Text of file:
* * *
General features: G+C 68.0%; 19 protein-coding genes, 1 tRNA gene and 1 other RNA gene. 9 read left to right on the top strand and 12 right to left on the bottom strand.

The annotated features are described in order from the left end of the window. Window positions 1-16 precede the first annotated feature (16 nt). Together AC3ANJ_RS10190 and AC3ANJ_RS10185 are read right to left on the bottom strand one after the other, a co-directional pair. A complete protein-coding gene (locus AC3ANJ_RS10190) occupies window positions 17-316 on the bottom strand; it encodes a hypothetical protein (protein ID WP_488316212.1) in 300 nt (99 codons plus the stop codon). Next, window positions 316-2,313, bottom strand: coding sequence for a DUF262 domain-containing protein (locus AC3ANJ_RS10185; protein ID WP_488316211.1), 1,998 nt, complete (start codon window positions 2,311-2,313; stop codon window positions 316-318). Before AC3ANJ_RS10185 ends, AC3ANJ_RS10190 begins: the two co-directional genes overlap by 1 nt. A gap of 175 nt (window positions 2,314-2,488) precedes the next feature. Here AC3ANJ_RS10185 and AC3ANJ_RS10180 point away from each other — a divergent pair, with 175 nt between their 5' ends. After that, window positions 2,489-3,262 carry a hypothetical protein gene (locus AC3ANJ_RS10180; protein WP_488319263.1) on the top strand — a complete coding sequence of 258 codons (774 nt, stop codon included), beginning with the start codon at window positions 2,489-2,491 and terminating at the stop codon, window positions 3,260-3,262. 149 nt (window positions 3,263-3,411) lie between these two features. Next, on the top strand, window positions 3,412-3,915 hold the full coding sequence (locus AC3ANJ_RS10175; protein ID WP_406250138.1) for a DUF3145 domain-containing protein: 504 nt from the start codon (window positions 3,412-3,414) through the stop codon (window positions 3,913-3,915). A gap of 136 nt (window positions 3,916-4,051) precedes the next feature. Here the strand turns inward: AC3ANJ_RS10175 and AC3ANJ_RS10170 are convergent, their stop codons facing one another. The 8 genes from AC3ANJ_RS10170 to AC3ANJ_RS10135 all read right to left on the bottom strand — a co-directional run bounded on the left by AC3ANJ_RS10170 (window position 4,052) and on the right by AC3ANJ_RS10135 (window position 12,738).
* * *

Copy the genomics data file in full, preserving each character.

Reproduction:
General features: G+C 68.0%; 19 protein-coding genes, 1 tRNA gene and 1 other RNA gene. 9 read left to right on the top strand and 12 right to left on the bottom strand.

The annotated features are described in order from the left end of the window. Window positions 1-16 precede the first annotated feature (16 nt). Together AC3ANJ_RS10190 and AC3ANJ_RS10185 are read right to left on the bottom strand one after the other, a co-directional pair. A complete protein-coding gene (locus AC3ANJ_RS10190) occupies window positions 17-316 on the bottom strand; it encodes a hypothetical protein (protein ID WP_488316212.1) in 300 nt (99 codons plus the stop codon). Next, window positions 316-2,313, bottom strand: coding sequence for a DUF262 domain-containing protein (locus AC3ANJ_RS10185; protein ID WP_488316211.1), 1,998 nt, complete (start codon window positions 2,311-2,313; stop codon window positions 316-318). Before AC3ANJ_RS10185 ends, AC3ANJ_RS10190 begins: the two co-directional genes overlap by 1 nt. A gap of 175 nt (window positions 2,314-2,488) precedes the next feature. Here AC3ANJ_RS10185 and AC3ANJ_RS10180 point away from each other — a divergent pair, with 175 nt between their 5' ends. After that, window positions 2,489-3,262 carry a hypothetical protein gene (locus AC3ANJ_RS10180; protein WP_488319263.1) on the top strand — a complete coding sequence of 258 codons (774 nt, stop codon included), beginning with the start codon at window positions 2,489-2,491 and terminating at the stop codon, window positions 3,260-3,262. 149 nt (window positions 3,263-3,411) lie between these two features. Next, on the top strand, window positions 3,412-3,915 hold the full coding sequence (locus AC3ANJ_RS10175; protein ID WP_406250138.1) for a DUF3145 domain-containing protein: 504 nt from the start codon (window positions 3,412-3,414) through the stop codon (window positions 3,913-3,915). A gap of 136 nt (window positions 3,916-4,051) precedes the next feature. Here the strand turns inward: AC3ANJ_RS10175 and AC3ANJ_RS10170 are convergent, their stop codons facing one another. The 8 genes from AC3ANJ_RS10170 to AC3ANJ_RS10135 all read right to left on the bottom strand — a co-directional run bounded on the left by AC3ANJ_RS10170 (window position 4,052) and on the right by AC3ANJ_RS10135 (window position 12,738).